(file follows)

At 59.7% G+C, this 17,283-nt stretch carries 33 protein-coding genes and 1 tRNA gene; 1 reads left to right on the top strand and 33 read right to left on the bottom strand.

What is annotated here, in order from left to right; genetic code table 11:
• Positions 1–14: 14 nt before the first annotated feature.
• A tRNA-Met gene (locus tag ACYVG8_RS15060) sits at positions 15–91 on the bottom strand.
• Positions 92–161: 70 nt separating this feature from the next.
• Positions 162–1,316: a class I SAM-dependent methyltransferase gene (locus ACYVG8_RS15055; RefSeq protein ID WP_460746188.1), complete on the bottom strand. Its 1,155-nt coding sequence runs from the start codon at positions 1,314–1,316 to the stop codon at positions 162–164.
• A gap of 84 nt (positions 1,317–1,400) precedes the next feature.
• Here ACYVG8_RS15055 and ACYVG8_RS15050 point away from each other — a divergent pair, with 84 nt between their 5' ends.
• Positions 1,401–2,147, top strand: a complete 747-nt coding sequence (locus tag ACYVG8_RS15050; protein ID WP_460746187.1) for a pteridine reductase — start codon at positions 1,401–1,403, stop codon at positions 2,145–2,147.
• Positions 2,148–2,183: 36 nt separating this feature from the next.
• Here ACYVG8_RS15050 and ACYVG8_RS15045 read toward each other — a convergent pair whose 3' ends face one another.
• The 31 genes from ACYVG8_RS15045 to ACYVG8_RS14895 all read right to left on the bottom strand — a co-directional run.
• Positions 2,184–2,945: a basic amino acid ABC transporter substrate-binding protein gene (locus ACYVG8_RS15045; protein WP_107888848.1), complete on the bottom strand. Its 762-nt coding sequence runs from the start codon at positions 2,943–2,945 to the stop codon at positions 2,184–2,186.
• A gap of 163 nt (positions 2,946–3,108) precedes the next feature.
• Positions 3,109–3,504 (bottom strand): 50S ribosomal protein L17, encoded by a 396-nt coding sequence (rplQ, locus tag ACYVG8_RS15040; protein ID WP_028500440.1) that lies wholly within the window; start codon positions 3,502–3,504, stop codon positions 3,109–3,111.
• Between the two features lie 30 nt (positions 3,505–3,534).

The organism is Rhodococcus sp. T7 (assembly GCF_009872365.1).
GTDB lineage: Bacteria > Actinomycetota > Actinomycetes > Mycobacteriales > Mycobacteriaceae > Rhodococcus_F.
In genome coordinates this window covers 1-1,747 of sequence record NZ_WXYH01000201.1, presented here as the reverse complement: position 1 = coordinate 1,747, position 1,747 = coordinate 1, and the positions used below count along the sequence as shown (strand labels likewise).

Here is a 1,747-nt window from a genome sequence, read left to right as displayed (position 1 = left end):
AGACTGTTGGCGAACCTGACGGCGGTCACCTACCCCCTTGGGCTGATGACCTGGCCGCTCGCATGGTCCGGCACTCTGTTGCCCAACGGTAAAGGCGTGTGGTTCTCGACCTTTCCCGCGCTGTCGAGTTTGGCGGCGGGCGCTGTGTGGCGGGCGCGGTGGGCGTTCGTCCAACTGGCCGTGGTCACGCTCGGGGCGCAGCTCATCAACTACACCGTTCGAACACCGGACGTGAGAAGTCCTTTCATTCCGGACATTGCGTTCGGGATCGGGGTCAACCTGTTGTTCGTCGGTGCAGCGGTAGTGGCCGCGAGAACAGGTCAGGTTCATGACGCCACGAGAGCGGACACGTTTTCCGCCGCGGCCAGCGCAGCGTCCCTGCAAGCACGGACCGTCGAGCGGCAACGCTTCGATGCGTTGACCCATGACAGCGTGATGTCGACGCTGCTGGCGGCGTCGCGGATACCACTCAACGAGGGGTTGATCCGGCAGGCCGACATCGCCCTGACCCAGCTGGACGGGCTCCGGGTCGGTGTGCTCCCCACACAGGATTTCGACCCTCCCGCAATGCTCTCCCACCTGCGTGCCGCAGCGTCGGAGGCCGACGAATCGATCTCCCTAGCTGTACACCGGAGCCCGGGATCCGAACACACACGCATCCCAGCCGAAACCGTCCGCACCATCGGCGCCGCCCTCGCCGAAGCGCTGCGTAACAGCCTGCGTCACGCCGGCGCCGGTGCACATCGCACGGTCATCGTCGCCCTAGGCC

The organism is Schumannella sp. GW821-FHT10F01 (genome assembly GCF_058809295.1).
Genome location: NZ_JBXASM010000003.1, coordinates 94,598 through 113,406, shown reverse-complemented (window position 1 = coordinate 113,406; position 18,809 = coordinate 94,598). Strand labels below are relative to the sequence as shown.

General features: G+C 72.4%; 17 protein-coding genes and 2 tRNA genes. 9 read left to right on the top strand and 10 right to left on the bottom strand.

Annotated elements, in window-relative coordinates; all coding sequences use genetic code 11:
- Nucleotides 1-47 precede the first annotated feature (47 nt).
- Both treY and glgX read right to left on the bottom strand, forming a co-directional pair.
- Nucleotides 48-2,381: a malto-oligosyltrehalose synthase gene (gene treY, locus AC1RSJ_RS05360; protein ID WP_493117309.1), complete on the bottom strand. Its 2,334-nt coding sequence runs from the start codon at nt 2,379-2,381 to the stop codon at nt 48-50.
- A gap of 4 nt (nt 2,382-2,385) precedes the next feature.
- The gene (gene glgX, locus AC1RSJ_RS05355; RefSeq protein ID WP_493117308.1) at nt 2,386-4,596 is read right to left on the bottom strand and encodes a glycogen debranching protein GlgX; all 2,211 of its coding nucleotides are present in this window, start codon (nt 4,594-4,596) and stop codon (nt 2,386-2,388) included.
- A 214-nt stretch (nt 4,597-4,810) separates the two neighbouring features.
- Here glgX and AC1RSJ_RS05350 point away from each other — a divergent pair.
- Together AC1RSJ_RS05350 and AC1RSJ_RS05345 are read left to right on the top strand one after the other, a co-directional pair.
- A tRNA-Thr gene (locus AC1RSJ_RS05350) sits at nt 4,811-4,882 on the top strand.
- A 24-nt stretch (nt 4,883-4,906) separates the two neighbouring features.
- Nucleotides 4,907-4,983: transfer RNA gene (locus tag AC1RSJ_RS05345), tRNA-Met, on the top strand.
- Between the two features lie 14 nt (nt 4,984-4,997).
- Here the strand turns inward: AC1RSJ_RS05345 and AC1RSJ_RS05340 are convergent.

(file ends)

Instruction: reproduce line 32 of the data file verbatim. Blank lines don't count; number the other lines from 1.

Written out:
- Here glgX and AC1RSJ_RS05350 point away from each other — a divergent pair.